If you’re a cat owner, there may be occasions when you want to take a break, but need to take your car along for the ride.
Whether you cannot find a cat sitter, or cannot be away from your little one for too long, you may need to prepare yourself for sharing your hotel room with your cat.
If you haven’t stayed in a hotel with your cat before, it’s important to be well prepared for the occasion, as hotel stays with your pet can get stressful.
Additionally, it can be hard to find hotels that are cat friendly, especially if you don’t travel that often.
If any of the above points sound familiar, don’t worry. We’ve listed the best tips on sharing a hotel with your cat below.
This post will cover all you need to know about the process, keeping your cat safe, and ensuring that you and your pet have a great time away.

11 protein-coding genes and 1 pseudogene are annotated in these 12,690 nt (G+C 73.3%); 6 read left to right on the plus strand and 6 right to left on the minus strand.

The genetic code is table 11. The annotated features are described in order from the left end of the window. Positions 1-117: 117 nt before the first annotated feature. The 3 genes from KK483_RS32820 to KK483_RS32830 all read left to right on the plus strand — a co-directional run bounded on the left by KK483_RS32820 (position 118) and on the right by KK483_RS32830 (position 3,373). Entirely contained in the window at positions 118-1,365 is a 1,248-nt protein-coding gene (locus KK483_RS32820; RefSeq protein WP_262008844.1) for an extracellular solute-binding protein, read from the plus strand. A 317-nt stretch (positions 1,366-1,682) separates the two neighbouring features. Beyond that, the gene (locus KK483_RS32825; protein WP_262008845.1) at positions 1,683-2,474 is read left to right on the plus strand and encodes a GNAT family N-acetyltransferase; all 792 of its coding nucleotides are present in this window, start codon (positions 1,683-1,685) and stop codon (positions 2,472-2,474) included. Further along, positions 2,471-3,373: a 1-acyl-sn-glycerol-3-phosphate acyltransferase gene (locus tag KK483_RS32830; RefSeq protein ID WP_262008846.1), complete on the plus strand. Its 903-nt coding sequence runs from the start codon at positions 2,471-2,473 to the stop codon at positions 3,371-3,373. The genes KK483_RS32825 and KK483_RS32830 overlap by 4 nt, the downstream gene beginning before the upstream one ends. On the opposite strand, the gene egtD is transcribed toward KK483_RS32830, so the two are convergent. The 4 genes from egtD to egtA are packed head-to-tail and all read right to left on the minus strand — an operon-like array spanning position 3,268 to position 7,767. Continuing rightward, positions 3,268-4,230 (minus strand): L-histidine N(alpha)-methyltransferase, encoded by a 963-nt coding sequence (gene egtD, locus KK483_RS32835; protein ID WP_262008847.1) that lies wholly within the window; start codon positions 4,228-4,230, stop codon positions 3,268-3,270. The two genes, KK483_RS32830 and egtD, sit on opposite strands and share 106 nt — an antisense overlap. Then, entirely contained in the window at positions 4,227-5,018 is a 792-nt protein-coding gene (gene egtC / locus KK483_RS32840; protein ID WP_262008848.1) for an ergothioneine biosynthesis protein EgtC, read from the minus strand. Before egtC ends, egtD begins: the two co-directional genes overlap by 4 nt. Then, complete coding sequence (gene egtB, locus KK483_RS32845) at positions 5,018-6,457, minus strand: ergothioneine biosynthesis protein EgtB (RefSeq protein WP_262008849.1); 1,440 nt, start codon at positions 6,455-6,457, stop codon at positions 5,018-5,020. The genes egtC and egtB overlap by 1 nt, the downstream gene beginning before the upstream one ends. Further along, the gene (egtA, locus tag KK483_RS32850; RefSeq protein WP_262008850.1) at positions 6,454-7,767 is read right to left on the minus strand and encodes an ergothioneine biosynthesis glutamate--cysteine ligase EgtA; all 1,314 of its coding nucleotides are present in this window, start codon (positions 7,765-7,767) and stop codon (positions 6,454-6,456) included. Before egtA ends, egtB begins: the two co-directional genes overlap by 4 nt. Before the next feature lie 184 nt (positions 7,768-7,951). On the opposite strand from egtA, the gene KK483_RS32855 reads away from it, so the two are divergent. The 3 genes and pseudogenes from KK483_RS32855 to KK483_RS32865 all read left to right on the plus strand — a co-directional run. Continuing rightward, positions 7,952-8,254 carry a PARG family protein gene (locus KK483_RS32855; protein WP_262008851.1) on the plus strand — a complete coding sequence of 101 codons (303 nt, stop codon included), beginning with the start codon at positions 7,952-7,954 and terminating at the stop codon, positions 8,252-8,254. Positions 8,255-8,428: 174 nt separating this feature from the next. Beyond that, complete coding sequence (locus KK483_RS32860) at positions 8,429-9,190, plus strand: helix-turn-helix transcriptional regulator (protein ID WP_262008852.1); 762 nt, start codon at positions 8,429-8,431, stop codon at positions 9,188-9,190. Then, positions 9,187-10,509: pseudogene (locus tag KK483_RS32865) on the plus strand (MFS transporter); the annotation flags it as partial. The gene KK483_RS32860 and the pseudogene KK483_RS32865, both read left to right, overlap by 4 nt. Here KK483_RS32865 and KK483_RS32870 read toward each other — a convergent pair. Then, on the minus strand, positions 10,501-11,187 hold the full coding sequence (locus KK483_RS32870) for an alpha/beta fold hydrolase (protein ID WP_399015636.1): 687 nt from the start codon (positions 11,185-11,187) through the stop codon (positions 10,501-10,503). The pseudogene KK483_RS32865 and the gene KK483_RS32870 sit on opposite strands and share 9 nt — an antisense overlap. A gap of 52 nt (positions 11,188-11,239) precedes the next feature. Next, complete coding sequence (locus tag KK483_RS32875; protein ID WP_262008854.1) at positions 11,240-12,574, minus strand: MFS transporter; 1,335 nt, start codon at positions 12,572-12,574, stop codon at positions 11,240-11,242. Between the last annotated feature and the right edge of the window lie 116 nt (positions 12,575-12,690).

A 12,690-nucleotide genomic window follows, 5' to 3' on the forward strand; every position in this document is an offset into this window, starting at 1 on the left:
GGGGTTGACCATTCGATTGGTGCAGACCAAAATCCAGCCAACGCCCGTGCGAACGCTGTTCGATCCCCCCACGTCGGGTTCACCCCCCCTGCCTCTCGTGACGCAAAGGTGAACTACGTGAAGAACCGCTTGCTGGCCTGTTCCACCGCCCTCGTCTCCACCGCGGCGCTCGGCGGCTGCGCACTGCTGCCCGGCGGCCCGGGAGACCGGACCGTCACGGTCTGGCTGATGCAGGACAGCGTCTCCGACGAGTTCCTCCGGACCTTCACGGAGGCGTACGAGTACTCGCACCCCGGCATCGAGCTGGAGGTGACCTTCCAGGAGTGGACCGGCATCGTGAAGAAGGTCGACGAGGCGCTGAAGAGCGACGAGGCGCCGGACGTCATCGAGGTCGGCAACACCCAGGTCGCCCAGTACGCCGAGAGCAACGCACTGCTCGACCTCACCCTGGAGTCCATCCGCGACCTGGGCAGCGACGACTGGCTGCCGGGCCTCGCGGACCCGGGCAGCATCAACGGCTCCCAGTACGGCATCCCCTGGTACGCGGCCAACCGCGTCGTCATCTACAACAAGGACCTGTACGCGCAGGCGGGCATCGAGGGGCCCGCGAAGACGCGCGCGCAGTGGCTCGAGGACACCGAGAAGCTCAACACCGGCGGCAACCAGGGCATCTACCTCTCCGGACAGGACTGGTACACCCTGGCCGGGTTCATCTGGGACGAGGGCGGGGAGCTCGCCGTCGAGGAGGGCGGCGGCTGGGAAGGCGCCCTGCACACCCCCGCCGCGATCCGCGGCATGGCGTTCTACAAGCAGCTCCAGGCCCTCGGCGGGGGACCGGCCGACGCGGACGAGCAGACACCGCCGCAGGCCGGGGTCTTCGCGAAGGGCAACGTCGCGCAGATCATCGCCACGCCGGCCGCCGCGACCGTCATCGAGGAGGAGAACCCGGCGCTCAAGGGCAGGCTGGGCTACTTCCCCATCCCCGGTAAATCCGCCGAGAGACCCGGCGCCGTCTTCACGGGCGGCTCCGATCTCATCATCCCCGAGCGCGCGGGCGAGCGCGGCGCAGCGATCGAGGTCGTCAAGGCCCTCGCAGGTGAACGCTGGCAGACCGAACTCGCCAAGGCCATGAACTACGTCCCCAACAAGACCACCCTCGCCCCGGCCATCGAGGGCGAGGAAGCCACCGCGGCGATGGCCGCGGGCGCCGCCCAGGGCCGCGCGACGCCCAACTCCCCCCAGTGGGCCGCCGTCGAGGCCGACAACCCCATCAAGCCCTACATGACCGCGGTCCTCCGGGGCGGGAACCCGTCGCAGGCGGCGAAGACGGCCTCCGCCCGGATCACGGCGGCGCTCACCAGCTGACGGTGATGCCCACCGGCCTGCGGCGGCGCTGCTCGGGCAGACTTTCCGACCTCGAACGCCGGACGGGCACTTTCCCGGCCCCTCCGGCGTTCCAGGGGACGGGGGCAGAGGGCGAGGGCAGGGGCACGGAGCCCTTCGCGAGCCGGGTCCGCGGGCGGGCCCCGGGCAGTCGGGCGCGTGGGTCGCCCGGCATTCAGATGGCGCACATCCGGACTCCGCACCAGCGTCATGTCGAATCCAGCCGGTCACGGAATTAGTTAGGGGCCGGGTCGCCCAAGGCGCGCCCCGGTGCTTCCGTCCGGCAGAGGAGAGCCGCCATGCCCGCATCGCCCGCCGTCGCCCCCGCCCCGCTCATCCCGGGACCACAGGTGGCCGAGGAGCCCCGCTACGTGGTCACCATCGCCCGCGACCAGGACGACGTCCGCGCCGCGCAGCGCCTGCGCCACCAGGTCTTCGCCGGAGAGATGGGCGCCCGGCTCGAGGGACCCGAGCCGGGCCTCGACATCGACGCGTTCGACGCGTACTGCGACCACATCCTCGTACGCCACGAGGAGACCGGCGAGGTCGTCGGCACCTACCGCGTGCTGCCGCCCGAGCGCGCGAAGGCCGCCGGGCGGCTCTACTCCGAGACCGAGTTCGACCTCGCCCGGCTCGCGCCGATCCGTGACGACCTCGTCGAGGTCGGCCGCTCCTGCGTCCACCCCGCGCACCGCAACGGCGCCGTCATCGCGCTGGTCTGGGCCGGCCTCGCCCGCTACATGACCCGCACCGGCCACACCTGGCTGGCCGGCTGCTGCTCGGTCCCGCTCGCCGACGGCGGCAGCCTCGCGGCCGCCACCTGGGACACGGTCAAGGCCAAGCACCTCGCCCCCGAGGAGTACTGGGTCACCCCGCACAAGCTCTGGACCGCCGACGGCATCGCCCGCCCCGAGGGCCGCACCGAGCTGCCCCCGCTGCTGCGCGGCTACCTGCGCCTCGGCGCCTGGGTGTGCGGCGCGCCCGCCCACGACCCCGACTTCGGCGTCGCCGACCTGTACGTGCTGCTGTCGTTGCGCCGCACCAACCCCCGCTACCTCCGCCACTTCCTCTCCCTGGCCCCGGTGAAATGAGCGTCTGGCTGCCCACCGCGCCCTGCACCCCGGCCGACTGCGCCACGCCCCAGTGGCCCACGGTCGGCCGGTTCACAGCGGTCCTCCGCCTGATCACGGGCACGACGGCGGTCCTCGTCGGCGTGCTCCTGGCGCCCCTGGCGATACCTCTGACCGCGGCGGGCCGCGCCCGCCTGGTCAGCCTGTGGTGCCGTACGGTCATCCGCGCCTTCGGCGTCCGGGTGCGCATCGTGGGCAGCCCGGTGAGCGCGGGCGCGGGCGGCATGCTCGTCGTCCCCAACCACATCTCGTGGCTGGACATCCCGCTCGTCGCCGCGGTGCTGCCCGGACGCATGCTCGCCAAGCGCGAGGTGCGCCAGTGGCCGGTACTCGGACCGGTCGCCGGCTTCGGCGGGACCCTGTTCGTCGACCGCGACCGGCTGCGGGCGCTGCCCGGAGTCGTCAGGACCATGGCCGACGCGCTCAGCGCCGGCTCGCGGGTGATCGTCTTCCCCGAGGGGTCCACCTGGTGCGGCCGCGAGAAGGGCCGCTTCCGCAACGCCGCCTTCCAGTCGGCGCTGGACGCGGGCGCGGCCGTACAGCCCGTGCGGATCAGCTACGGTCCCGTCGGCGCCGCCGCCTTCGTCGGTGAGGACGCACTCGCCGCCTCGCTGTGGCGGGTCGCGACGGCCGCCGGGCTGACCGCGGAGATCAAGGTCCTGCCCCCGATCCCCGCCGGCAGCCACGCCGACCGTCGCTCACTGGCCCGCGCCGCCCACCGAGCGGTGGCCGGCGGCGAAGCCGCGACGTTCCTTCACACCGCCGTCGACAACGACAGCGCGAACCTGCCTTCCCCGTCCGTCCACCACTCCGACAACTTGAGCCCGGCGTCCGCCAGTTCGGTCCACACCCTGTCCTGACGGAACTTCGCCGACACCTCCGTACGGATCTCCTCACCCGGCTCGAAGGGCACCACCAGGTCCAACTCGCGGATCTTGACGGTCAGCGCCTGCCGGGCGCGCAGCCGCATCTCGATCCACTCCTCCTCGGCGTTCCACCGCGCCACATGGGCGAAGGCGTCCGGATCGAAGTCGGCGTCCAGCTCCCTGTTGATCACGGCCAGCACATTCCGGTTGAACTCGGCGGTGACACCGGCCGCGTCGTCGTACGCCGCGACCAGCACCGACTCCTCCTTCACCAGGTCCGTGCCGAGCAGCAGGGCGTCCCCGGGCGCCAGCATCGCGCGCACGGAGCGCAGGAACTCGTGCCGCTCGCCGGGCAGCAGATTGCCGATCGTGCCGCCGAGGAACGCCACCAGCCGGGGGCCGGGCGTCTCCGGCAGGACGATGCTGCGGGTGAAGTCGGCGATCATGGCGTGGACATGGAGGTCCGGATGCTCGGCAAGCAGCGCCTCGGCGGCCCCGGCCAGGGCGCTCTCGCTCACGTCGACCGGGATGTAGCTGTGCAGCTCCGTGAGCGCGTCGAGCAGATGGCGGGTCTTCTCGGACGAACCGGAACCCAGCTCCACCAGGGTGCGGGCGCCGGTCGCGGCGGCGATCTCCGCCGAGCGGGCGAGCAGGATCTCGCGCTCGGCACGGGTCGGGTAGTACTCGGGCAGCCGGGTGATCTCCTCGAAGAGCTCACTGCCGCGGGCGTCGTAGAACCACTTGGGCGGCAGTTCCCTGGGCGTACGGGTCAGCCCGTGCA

We’ve also listed some examples of cat-friendly hotels below, making it a lot easier for you to plan your journey.
Keep reading to find out more about sharing in a hotel with a cat!
Table of Contents:
Tips On Sharing A Hotel With Your Cat
1. Planning Your Route And Cat-Friendly Room
If you are taking a trip with your pet, the process of planning your trip is more important compared to when you’re traveling without your cat.
This involves finding a cat-friendly hotel, which can be difficult to find, depending on your location.
Always do a lot of research before you set off, and note down the names of a few pet-friendly hotels in case you have to change hotels.
A good idea is to chart out your planned route, then locate hotels that are 90 minutes or less away from each other. This will ensure that you don’t have to travel too far in case of any unexpected circumstances.